ic1c01215_si_001.pdf (597.88 kB)
Download file

Heme–Heme Interactions in Diheme Cytochromes: Effect of Mixed-Axial Ligation on the Electronic Structure and Electrochemical Properties

Download (597.88 kB)
journal contribution
posted on 05.08.2021, 19:04 by Firoz Shah Tuglak Khan, Deepannita Samanta, Dolly Chandel, Syed Jehanger Shah, Sankar Prasad Rath
Diheme cytochromes, the simplest members in the multiheme family, play substantial biochemical roles in enzymatic catalysis as well as in electron transfer. A series of diiron­(III) porphyrin dimers have been synthesized as active site analogues of diheme cytochromes. The complexes contain six-coordinated iron­(III) having thiophenol and imidazole at the fifth and sixth coordination sites, respectively. The iron centers in the complexes have been found to be in a low-spin state, as confirmed through solid-state Mössbauer and electron paramagnetic resonance (EPR) spectroscopic investigations. Mössbauer quadrupole splitting of complexes having mixed ligands is substantially larger than that observed when both axial ligands are the same. Rhombic types of EPR spectra with narrow separation between gx, gy, and gz clearly distinguish heme thiolate coordination compared to bis­(imidazole)-ligated low-spin heme centers. The redox potential in diheme cytochromes has been found to be tuned by interheme interactions along with the nature of axial ligands. The effect of mixed-axial ligation within the diiron­(III) porphyrin dimers is demonstrated by a positive shift in the Fe­(III)/Fe­(II) redox couple upon thiophenolate coordination compared to their bis­(imidazole) analogues. The pKa of the imidazole also decides the extent of the shift for the Fe­(III)/Fe­(II) couple, while the potential of the mixed-ligated diiron­(III) porphyrin dimer is more positive compared to their monomeric analogue. A variation of around 1.1 V for the Fe­(III)/Fe­(II) redox potential in the diiron­(III) porphyrin dimer can be achieved with the combined effect of axial ligation and a metal spin state, while such a large variation in the redox potential, compared to their monomeric analogues, is attributed to the heme–heme interactions observed in dihemes. Moreover, theoretical calculations also support the experimental shifts in the redox potential values.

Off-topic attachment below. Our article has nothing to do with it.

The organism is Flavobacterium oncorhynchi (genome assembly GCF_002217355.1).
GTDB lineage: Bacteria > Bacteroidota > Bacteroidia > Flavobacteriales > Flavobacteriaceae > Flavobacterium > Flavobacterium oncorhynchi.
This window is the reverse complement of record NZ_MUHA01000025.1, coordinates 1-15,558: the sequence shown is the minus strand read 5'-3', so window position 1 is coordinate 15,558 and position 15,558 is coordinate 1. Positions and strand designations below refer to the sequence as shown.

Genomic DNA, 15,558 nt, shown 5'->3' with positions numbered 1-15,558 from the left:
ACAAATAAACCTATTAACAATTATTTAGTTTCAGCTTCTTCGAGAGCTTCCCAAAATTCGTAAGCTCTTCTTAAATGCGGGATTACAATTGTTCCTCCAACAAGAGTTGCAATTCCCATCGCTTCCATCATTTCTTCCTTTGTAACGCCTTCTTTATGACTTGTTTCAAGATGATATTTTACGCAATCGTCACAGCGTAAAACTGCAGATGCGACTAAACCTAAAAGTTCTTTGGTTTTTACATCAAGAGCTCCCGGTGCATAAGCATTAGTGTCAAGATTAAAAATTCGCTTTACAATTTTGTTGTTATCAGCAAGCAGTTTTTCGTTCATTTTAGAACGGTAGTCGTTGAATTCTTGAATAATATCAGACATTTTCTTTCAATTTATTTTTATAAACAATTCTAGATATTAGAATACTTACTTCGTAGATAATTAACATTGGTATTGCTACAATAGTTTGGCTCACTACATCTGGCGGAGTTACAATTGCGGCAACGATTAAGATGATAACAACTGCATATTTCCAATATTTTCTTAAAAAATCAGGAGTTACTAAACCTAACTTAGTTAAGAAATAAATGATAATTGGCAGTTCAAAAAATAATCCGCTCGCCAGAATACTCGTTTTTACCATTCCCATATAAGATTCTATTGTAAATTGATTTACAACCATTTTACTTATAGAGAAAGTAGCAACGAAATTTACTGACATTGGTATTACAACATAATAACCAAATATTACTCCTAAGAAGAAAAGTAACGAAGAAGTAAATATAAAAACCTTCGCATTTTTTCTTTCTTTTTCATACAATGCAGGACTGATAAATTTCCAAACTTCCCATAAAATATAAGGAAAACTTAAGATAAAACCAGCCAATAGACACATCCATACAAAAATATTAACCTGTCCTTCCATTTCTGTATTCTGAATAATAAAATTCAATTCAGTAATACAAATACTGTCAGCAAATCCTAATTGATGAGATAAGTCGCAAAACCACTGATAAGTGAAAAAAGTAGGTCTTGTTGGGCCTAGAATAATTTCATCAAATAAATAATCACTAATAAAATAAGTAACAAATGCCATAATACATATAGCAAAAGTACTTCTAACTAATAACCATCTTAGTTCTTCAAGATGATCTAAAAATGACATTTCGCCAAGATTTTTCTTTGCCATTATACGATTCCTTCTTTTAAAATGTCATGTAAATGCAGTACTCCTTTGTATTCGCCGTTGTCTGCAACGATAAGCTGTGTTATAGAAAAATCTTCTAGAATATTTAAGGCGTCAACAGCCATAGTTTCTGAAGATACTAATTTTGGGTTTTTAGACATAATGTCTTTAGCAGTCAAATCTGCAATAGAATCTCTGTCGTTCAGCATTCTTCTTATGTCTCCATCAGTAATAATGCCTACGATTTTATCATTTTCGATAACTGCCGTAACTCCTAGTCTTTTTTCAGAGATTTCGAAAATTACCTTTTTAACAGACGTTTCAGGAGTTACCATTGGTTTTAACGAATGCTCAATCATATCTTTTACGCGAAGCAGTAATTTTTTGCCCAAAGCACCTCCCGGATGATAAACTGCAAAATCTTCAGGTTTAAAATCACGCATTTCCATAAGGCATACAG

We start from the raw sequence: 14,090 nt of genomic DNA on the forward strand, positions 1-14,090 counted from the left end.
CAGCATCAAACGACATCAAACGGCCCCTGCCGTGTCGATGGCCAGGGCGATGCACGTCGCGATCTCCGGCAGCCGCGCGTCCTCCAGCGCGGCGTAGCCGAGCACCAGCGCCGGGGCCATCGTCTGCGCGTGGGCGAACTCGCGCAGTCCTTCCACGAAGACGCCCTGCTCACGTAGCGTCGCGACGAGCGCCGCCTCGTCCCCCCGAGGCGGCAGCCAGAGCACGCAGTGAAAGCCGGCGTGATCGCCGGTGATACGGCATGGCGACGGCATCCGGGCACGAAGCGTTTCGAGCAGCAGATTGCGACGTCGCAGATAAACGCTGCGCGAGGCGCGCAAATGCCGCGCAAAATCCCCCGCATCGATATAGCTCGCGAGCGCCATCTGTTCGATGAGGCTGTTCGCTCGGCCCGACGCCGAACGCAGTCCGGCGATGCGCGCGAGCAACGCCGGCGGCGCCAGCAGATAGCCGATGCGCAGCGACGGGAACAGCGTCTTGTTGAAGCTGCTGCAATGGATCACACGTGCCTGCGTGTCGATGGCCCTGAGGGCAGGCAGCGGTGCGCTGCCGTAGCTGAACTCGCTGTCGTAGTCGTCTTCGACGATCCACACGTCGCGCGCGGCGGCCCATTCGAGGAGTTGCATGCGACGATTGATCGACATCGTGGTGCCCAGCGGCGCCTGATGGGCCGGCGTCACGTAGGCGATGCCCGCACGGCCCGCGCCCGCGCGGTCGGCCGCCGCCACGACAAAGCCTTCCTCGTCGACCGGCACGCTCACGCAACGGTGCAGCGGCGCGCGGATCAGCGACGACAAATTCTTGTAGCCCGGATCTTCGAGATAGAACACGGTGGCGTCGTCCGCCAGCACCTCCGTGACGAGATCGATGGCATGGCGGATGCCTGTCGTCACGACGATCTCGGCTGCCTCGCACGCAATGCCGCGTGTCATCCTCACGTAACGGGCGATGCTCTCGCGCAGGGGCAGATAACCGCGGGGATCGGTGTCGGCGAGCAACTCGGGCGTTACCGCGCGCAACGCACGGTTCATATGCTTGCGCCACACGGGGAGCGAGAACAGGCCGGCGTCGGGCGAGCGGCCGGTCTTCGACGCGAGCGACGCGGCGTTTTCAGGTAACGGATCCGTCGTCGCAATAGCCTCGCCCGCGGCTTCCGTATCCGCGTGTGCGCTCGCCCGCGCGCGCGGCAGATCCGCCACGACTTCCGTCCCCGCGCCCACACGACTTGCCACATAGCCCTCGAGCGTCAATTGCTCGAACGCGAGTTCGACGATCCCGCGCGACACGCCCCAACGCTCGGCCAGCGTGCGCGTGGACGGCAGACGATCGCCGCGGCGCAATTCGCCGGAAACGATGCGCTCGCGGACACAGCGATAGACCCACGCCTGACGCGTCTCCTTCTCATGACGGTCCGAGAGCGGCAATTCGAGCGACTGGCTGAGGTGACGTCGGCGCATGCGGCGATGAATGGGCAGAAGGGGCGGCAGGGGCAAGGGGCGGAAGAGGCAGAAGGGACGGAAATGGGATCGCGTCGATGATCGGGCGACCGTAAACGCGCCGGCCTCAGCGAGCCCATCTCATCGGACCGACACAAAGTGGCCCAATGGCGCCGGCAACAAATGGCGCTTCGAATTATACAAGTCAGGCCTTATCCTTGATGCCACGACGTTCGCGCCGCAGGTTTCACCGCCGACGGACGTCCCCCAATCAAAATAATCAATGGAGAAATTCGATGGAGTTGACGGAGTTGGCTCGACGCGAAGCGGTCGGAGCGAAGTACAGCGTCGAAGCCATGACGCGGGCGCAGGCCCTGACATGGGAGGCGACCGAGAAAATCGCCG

History